But it’s really not. Here is why:

If the Eucharist were only spiritual and edifying, then Christ would be a fool. Why would He bother to become incarnate, if He expected us to pretend He wasn’t? Why would he bother taking on a human flesh, if He wanted us to flutter our eyes politely and pretend His body isn’t a real body?

Being a Catholic is all about the body. It’s all about manning up and admitting that this hunk of meat that is us – whether it’s athletic, soft, withered, paunchy, or bouncing brand-new – is really us. Jesus’ body was really Jesus. Jesus, like us, saw with His googly eyeballs, all stuffed with jellylike vitreous humor; He moved His limbs with the aid of diarthrotic joints and synovial fluid. He had boogers. Remember? “Like us in all things but sin.”

I have always felt uneasy around the caroling of certain overly lovely traditions: that the baby Jesus, at His birth, filtered through Mary’s hymen like a sunbeam through a window pane; that “Little Lord Jesus, no crying He makes.” Why shouldn’t He cry? I cry.

When I remember that He is really, truly a human, I remember that he really truly understands the burden of being a human. He doesn’t whisk our troubles away, or dazzle us with His divinity to distract us from the real world.  He sees our burden. He stands alongside us and helps us lift it, because He knows that it is real. Because He is real.

Isn’t our faith strange? It would be weird enough if we taught that the Blood of our Savior gave us mystical immunity from the flu. But the truth is even weirder.

What’s weirder still is that what looks all sloshy and purple, and what smells and tastes like something on sale at the Quik-E-Mart, is what will save our souls.

Weirdest of all: Christ is our Brother. His body had germs. His transubstantiated Blood can have germs. If we don’t understand this, we’re in danger of making the Eucharist into something a little bit silly – something removed from us, something utterly beyond our grasp, something nebulous and magical, a magic trick.

But the Eucharist is not magic, it’s better: It’s a miracle. The Eucharist is not removed from the world; it transforms the world.

Maybe God really will protect those trusting parishioners who hope in His mercy, and maybe He will reward their trust with good health. Miracles like this are possible. Saints have survived for years with no physical nourishment other than the Eucharist. St. Claire once frightened off an attacking horde of Saracens by holding up a consecrated Host.

But I don’t think I’m missing anything by taking germs seriously. Thinking of God’s body, of His brotherhood with us, and thinking most of all of His suffering, and of His sympathy, helps me remember something it’s easy to forget, when I’m worn out, disgusted, flattened, fed up, and exhausted by this world and its disease: Jesus is here with us, right now. He is one of us.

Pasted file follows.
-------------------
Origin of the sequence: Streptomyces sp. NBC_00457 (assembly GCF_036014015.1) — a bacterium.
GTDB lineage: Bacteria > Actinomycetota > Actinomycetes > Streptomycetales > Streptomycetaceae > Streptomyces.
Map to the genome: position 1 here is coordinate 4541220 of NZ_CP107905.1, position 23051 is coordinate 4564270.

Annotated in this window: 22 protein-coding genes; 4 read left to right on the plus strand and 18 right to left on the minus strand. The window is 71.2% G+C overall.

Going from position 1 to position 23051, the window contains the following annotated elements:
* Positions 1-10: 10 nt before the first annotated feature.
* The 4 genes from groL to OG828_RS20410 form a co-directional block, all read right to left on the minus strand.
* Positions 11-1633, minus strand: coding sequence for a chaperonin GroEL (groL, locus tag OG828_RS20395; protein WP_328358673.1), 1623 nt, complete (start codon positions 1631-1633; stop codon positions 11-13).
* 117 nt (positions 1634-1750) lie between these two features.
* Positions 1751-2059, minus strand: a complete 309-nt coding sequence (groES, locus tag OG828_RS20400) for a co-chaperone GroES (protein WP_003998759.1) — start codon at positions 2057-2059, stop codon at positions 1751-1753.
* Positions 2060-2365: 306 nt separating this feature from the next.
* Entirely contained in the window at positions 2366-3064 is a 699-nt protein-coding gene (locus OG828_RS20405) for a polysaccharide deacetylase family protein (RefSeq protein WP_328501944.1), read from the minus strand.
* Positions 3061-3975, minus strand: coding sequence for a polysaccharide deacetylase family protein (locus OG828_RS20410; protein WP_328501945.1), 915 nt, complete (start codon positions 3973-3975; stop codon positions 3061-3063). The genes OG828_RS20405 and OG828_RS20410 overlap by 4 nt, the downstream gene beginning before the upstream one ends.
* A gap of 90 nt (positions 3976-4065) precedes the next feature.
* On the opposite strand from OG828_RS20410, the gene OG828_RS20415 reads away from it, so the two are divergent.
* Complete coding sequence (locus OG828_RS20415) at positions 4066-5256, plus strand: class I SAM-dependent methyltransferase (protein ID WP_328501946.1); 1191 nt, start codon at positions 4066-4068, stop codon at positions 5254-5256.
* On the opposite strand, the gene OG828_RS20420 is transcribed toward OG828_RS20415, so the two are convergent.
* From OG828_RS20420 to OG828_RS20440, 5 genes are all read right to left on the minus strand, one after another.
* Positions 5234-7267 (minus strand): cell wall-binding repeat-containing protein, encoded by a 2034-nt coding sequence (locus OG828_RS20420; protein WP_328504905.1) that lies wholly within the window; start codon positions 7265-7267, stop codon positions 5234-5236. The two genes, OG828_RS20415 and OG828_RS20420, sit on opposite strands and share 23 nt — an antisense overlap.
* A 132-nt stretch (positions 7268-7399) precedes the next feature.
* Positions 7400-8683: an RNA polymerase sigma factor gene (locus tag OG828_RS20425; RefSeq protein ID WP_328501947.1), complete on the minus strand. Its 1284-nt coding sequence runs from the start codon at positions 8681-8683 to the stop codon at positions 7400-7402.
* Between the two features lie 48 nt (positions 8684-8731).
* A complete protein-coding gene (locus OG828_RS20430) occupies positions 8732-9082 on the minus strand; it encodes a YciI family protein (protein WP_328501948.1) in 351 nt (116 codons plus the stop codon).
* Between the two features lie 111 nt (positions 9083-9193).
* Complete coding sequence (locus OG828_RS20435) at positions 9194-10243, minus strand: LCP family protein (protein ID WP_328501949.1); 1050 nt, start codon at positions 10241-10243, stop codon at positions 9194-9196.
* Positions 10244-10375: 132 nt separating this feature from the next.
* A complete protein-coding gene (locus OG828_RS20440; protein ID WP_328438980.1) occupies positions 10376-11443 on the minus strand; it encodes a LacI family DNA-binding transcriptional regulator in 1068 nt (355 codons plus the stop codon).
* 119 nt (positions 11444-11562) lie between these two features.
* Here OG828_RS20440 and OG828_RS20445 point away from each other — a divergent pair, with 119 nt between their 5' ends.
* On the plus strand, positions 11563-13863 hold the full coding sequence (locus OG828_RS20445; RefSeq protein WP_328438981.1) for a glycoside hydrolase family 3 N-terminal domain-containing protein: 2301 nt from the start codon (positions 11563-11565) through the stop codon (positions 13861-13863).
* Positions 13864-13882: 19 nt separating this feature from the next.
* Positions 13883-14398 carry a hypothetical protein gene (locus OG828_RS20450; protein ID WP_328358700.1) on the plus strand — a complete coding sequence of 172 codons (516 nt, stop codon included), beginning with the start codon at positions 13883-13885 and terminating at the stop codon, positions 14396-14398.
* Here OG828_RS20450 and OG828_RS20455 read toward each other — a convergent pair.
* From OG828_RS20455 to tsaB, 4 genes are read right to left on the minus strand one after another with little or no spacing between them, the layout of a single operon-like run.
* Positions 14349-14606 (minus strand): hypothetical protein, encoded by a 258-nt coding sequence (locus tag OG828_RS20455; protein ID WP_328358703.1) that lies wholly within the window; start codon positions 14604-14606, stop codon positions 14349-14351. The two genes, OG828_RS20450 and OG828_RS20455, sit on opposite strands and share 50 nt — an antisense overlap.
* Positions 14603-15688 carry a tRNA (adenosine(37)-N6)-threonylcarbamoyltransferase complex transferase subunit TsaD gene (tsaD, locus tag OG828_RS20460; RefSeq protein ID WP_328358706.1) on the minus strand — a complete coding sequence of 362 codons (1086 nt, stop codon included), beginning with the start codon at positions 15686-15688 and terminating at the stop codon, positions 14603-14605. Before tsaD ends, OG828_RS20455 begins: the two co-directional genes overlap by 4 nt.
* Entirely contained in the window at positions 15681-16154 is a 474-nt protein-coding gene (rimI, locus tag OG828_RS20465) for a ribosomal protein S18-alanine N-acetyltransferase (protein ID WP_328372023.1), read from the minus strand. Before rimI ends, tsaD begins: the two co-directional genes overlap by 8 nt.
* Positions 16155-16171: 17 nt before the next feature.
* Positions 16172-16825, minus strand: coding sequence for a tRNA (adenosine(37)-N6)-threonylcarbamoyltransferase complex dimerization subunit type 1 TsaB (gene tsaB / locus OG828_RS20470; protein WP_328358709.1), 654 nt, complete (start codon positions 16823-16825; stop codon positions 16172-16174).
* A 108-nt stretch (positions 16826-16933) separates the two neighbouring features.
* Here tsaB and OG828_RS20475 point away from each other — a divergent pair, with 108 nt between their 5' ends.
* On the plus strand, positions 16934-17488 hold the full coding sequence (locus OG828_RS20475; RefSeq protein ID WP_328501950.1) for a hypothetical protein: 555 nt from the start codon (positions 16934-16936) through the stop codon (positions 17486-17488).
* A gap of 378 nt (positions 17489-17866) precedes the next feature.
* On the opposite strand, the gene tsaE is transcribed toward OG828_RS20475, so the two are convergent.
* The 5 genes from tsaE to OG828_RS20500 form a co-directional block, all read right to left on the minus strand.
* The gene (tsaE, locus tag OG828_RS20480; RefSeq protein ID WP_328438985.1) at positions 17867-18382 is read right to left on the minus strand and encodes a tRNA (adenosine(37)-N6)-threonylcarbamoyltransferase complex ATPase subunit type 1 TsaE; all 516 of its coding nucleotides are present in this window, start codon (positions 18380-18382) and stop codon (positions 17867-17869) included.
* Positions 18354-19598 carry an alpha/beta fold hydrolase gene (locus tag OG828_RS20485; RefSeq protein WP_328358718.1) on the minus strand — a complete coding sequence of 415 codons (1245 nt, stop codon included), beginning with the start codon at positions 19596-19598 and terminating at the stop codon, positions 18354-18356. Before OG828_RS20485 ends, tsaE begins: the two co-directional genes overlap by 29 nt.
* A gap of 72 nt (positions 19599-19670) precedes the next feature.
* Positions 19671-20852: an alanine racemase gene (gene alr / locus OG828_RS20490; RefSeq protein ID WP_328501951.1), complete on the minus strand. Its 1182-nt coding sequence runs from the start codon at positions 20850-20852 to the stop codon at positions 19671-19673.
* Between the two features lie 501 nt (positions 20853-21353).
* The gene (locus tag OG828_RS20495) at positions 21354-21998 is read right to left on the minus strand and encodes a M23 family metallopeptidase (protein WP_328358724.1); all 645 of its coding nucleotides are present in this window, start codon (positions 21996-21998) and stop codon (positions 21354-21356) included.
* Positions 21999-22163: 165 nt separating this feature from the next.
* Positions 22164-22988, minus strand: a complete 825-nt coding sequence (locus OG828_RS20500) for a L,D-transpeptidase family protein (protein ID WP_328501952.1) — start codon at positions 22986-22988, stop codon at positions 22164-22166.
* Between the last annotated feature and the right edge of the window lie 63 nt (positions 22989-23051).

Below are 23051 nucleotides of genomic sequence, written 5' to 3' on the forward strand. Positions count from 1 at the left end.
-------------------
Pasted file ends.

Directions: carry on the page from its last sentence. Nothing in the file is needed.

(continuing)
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Image: Detail of photo by Josh Applegate on Unsplash

A version of this essay originally ran at Inside Catholic in 2009.

Those people who leave the Church over little things

People leave the Church for all kinds of reasons. Usually it’s more than one reason; but sometimes people will be able to point to the one thing that tipped them over the edge. Very often, it’s the sex abuse scandal. But also fairly often, it’s something that sounds less serious. It sounds like something that people should be able to get past:

“I was going through a rough time in my marriage and a priest gave a jerky sermon about divorce, so I walked out and never came back.”

“I was trying to organize my grandmother’s funeral, and the parish secretary was so rude, and even mocked the music I chose. That was the last time I set foot in a church.”

“I was in the back with my crying baby, and an usher angrily told me to control my kid. I decided if they didn’t want me, I didn’t want them either, and that was that.”

These things are upsetting and demoralizing, and can legitimately make us angry. But are they worth leaving the Church over?

When someone tells stories like these, other Catholics will often respond: Well, if you’d leave Jesus and the sacraments for something small like that, it shows that your faith was weak and shallow to begin with. If you leave the Church because of sinners, your faith was in man, not God.

I used to believe this. I no longer do. Or at least, I see a bigger picture of why humans — including me — do what they do.

Don’t get me wrong. When someone decides to leave the Faith, there couldn’t be more at stake. It’s one thing if someone decides they’re quitting their tech job and taking up weaving, or they’re tired of Twitter and they’re giving up social media. I may think they’re making a mistake, but they can live with the consequences.

But when you hear that someone has had enough of the Church, it’s so hard not to say, “Yes, but . . . don’t you want Jesus? I know that one Catholic you met was so cruel and awful, and I’m so sorry that happened, but are you really prepared to give up Jesus, just because of that? This is your immortal soul we’re talking about! Eyes on the prize! Get over it!”

But it occurs to me that everyone’s priorities are skewed — people who leave the Church because of the sins of other humans, but also people who stay in the Church because of the goodness of other humans.

Read the rest of my latest for The Catholic Weekly

Image via Piqsels (Creative Commons)

Catholicism without Christ

Is there any return from being cancelled? We’re not really sure. But there is wailing and gnashing of teeth until the 24-hour news cycle moves along and you are forgotten.
This is what comes of religious practice without faith, of Catholicism without Christ: At best, you enjoy some faint mimicry of the riches the faith has to offer; at worst, you suffer immensely, without any hope of redemption.

It is sad to live this way. It is ridiculous. But at least there is some excuse.

Read the rest of my latest for The Catholic Weekly

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Image via https://fshoq.com/ (Creative Commons)

Fr. Fournier performed benediction inside burning Notre Dame

Here’s a transcript of an interview with Fr. Jean-Marc Fournier, the chaplain of the Paris Fire Brigade. He went into Notre Dame as it burned — standing there below a cascade de feu— and saved the Blessed Sacrament and the Crown of Thorns.